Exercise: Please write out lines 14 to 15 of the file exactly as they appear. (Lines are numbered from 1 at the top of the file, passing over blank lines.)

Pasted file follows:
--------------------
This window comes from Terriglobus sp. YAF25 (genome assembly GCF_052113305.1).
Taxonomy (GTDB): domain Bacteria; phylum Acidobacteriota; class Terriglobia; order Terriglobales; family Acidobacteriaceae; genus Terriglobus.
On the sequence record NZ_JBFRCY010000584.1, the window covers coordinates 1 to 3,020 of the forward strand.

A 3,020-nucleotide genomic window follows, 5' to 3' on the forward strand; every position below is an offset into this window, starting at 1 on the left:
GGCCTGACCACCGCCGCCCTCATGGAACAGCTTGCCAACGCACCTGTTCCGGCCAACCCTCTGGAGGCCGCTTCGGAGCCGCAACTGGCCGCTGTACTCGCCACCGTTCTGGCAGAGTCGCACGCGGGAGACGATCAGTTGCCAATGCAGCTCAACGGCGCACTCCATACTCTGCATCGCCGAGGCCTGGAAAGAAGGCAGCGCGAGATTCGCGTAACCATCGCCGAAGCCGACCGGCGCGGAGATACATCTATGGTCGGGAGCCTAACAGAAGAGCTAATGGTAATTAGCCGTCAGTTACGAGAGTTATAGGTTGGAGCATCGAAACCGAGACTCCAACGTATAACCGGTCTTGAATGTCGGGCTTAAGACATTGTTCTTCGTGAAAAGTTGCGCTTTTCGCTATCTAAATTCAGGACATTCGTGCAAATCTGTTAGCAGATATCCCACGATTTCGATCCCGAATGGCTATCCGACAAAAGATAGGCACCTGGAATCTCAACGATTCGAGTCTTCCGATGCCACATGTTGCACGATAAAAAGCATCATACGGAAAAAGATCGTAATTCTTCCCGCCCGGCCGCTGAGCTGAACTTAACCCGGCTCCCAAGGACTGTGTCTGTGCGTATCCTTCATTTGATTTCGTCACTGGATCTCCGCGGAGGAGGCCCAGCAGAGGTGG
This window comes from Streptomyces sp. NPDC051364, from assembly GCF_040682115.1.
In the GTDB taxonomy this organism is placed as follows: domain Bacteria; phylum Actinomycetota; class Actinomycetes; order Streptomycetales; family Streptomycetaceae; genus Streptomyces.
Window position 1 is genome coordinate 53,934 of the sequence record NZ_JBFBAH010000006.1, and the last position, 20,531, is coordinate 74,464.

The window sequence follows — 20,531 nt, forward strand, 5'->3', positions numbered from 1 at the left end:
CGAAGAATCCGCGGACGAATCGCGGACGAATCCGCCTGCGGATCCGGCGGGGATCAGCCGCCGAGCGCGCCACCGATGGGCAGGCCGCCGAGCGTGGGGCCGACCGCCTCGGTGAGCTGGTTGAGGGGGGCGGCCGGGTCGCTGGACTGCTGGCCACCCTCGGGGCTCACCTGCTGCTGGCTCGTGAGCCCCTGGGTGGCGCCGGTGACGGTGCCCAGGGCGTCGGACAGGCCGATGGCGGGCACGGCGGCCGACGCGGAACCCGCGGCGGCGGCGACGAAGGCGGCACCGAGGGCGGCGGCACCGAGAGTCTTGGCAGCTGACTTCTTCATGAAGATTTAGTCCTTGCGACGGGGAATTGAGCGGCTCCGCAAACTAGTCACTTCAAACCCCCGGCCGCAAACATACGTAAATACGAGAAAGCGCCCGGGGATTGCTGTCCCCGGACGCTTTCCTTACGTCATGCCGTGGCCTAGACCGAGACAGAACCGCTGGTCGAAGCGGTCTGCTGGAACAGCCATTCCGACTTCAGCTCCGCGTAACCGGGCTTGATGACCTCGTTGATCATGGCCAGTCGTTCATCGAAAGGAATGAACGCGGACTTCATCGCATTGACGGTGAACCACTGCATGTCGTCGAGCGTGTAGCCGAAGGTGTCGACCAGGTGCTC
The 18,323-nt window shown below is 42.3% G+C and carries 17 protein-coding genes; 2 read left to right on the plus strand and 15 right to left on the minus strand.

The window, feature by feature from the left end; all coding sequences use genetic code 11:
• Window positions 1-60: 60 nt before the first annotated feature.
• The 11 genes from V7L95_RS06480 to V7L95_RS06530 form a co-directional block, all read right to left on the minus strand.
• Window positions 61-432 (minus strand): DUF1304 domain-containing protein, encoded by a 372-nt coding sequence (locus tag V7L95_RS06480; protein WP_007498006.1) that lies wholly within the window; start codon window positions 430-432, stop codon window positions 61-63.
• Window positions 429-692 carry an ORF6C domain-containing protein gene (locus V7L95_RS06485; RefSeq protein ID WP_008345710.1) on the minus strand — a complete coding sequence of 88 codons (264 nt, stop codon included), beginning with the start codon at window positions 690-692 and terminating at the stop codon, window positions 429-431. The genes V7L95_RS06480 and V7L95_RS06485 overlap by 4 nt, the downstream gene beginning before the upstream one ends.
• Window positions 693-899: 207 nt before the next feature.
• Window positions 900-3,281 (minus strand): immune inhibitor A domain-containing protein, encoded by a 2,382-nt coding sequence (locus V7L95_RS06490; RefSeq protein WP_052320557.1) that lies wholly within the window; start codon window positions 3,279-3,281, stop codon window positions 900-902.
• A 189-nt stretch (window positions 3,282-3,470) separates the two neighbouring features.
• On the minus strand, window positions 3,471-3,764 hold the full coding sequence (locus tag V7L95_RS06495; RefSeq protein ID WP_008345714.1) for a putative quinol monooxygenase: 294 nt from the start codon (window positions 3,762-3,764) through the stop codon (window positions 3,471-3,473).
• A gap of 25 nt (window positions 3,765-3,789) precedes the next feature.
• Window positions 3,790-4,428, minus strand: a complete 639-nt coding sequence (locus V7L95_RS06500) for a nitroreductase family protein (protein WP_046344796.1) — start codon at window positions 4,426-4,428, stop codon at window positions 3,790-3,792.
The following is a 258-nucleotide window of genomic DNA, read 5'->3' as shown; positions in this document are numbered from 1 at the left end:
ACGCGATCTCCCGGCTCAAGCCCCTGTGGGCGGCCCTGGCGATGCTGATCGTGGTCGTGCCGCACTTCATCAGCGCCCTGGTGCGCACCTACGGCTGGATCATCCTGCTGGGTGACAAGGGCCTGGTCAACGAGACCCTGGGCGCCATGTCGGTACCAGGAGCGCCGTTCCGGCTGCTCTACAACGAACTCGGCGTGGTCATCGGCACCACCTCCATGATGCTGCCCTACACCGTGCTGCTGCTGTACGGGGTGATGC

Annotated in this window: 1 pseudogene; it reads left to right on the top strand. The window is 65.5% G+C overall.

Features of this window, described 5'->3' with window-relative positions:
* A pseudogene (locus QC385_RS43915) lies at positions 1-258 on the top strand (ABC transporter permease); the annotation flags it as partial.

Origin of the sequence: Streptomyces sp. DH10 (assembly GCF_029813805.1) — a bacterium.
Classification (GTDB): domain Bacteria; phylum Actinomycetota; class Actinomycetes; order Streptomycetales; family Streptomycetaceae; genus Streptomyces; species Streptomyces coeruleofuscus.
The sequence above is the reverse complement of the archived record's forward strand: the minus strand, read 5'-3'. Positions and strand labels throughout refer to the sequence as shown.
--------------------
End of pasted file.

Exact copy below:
• The 11 genes from V7L95_RS06480 to V7L95_RS06530 form a co-directional block, all read right to left on the minus strand.
• Window positions 61-432 (minus strand): DUF1304 domain-containing protein, encoded by a 372-nt coding sequence (locus tag V7L95_RS06480; protein WP_007498006.1) that lies wholly within the window; start codon window positions 430-432, stop codon window positions 61-63.